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Many different species of waterfall winter in Virginia, and, depending on the species, start to arrive in Hampton Roads in October. “Diving ducks” like Scoters, Canvasbacks, Long-tailed Ducks and Red-breasted Mergansers like deep water places in the Bay, the ocean and deeper lakes and ponds. “Dabbling ducks” feed in the shallow waters along the shallower edges of lakes and ponds. The Hooded Merganser (one of our most beautiful ducks in most peoples’ opinions) is one of the first of the wintering waterfowl to arrive in Hampton Roads, and can be found now in almost any shallow pond anywhere, including suburban water features. The Mergansers below were in a small pond along the freeway in Portsmouth. The female is between two males that are trying to impress her; she looks quite pleased with herself, doesn’t she?

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Northern Gannets (below) are the North Atlantic’s largest seabird; their wingspan can reach over six feet! Most of the Northern Gannets of the world breed in the British Isles, but the ones we see here in the winter breed in Canada on offshore cliffs and islands. At the right time, you can see Gannets flying or feeding anywhere along the oceanfront or from the Chesapeake Bay Bridge-Tunnel. Some days they are far from shore, feeding out in the open waters of the ocean or the Bay, and they can be hard to see, but sometimes they fly in closer, giving you good looks. I photographed the one below from the southernmost island along the Bay Bridge-Tunnel, an excellent place for viewing them.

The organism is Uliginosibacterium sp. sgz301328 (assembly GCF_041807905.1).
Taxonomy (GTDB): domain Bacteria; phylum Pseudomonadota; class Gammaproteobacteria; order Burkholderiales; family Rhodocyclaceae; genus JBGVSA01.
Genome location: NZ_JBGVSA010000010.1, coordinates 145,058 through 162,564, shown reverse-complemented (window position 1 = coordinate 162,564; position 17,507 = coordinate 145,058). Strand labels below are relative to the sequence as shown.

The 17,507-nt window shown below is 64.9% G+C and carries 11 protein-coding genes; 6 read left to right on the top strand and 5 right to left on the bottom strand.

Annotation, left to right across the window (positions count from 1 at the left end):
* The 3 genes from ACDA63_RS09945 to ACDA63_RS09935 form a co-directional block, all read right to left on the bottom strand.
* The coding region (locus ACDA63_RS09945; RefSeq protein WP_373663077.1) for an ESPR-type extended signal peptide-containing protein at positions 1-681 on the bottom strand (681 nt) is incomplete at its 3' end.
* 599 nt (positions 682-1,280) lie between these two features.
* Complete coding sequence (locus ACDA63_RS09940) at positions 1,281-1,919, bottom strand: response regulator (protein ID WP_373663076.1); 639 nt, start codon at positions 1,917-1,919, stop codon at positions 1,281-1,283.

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Not all of our winter migrants are big, showy waterbirds. Birders are always on the lookout for little finches like Pine Siskins, Purple Finches, Red Crossbills, Evening Grosbeaks and others that stage southern invasions every few years when food supplies are poor in the north. We hope to see them and maybe a few Red-breasted Nuthatches at our feeders. Out in the field, we are always checking plowed fields for small ground birds like Horned Larks and American Pipits, and the much more uncommon Lapland Longspurs and Snow Buntings. You never know when or where one will pop up. I was with friends birding in Willis Wharf on the Eastern Shore of Virginia last month, and as we drove across a parking lot to a porta-potty, we got very lucky and spotted this beautiful little female Snow Bunting: